Augustus and the gods
RIC Augustus 367, BMC Augustus 98 = LACTOR, Age of Augustus L1. Silver Denarius, 16 BC
Obverse: Bust of Venus right. C ANTISTVS VETVS IIIVIR = ‘Gaius Antistius Vetus, tresvir (monetalis)’
Reverse: symbols of priestly offices – the ladle (simpulum) top left, augur’s wand (lituus) top right, tripod bottom left and sacrificial bowl (patera) bottom right. COS IMP CAESAR AVGV XI = ‘Imperator Caesar Augustus, consul for the 11th time’.
Res Gestae divi Augusti 7.3 ‘I have been chief priest, augur, one of the Fifteen for conducting sacred rites, one of the Seven in charge of feasts, Arval brother, member of the fraternity of Titus, and fetial priest.’ Many passages of the Res Gestae find echoes in contemporary coinage. For Augustus, this list of his priesthoods was just as important as the magistracies which he had listed in the previous sentence. It was a common sentiment in Roman texts that the Romans’ divisive civil wars was a consequence of their neglect of the gods, who in turn then punished the Romans by provoking them to fight each other rather than the barbarian enemy who ought in the normal course of events to be the focus of any warfare. So the solemn opening of one of Horace’s so-called ‘Roman Odes’, 3.6, states ‘Ancestral crimes, though innocent, you’ll pay the gods for, Roman, till you restore their temples, their crumbling shrines, and images with black smoke besmirched’ (LACTOR G28). It is a commonplace to point out that, for Romans, their magistrates were their priests, and that religion and politics were regarded as inseparable. A Roman would not have understood the modern criticism made by some in contemporary Britain whenever a bishop or archbishop takes a stand on a point of politics.
|via Labicana Augustus|
But in Augustus’ case, this coin is an excellent example of his typical blend of tradition and radical innovation. The presence of Venus on the obverse reminds us of the claims made by the Julian family to be descended from the goddess herself, via Aeneas, whilst the images on the reverse allude to the four major priesthoods in Rome. The ladle alludes to the pontifices, who had overall control of state cults; the lituus is both the wand used by the augurs in taking the auspices by observing the flight and song of birds and also a visual pun upon Augustus’ own name (compare too its appearance in Augustus’ hand on the gemma Augustea); the tripod alludes to the quindecimviri sacris faciundis, the college who were in charge of foreign cults in Rome, including consultation of the Sibylline oracle and the celebration of the Centennial Games; and finally, the patera recalls the college of the septemviri epulones in charge of sacred feasting at Rome. Traditionally, an individual held only one priesthood for life. Augustus had first been made a pontifex as early as 47 BC, in place of Domitius Ahenobarbus who had been killed at the battle of Pharsalos: he owed this promotion to the influence of his great-uncle Julius Caesar, who himself had exceptionally been a member of three priestly colleges. But it was Augustus who ended up as the first Roman ever to be a member of all four major colleges (and several minor ones too), accumulating them gradually over time, being elected augur in c.42 BC, quindecimvir in c.37 BC, and septemvir by 16 BC. One of the statues of Augustus most famous today – the via Labicana statue from Rome – depicts him in his role as priest, with veiled head. He makes the multi-titled Pooh-Bah of Gilbert and Sullivan’s Mikado – ‘First Lord of the Treasury, Lord Chief Justice, Commander-in-Chief, Lord High Admiral, Master of the Buckhounds, Groom of the Back Stairs, Archbishop of Titipu, and Lord Mayor, both acting and elect, all rolled into one’ – look almost unambitious! Both of these characters – though one fictional and the other real – may be compared for the way in which they both managed to bundle together the functions of the state into their own person. As Tacitus claimed, in the opening of the Annales, ‘he gradually increased his power, arrogating to himself the functions of the senate, the magistrates, and the law’.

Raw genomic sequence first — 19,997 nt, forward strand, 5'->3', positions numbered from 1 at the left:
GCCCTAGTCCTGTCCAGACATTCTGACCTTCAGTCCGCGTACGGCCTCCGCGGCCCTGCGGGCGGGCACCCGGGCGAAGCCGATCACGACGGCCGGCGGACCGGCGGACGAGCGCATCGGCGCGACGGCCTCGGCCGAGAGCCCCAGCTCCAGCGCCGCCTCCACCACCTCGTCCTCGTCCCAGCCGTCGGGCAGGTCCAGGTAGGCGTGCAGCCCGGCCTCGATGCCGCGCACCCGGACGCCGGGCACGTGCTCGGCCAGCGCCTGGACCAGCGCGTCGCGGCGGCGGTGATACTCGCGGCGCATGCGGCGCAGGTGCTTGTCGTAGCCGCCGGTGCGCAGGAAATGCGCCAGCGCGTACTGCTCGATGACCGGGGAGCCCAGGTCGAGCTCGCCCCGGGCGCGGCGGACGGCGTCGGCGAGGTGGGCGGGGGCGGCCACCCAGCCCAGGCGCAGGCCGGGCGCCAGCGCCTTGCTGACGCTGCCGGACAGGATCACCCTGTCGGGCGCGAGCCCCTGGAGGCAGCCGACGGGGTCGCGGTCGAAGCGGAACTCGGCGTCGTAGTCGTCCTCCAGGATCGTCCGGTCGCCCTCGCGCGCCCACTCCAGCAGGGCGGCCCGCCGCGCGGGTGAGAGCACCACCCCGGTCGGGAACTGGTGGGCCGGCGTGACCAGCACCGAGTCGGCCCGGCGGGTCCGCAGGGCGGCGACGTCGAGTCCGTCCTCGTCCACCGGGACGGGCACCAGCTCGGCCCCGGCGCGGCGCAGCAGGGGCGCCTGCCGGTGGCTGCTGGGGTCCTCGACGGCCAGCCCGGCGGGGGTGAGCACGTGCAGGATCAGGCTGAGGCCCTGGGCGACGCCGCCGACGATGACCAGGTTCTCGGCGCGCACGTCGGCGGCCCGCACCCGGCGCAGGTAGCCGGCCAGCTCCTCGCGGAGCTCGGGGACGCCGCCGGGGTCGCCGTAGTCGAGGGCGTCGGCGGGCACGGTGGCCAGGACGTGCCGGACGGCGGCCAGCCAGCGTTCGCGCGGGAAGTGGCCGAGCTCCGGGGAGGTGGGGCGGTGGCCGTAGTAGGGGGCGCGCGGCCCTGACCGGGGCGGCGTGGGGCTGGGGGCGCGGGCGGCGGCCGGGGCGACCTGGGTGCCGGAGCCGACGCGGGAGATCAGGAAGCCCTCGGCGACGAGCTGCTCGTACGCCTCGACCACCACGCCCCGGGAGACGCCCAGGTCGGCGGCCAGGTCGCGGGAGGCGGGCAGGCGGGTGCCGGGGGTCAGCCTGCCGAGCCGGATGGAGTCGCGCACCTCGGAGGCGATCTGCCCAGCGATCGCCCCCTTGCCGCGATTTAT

By the end of Augustus’ lifetime, the link between Rome’s prosperity, the goodwill of the gods, and Augustus himself as the crucial intermediary with the gods in securing their support for Rome, was a message that was clear from a variety of visual and textual media.
This month's coin was chosen by Alison Cooley. Alison usually devotes her energies to Latin inscriptions, but is always delighted to have an excuse to look at coins too. Her commentary on the Res Gestae (CUP 2009) discusses other ways in which coins overlap with the messages promoted by that fascinating inscription. She is currently working on a project re-editing Latin inscriptions in the Ashmolean Museum: see our blog, Reading, Writing Romans.
Coin image © The Trustees of the British Museum.
via Labicana Augustus from Wikimedia Commons. ("CaesarAugustusPontiusMaximus" by RyanFreisling at English Wikipedia - Transferred from en.wikipedia to Commons. Licensed under Public Domain via Wikimedia Commons)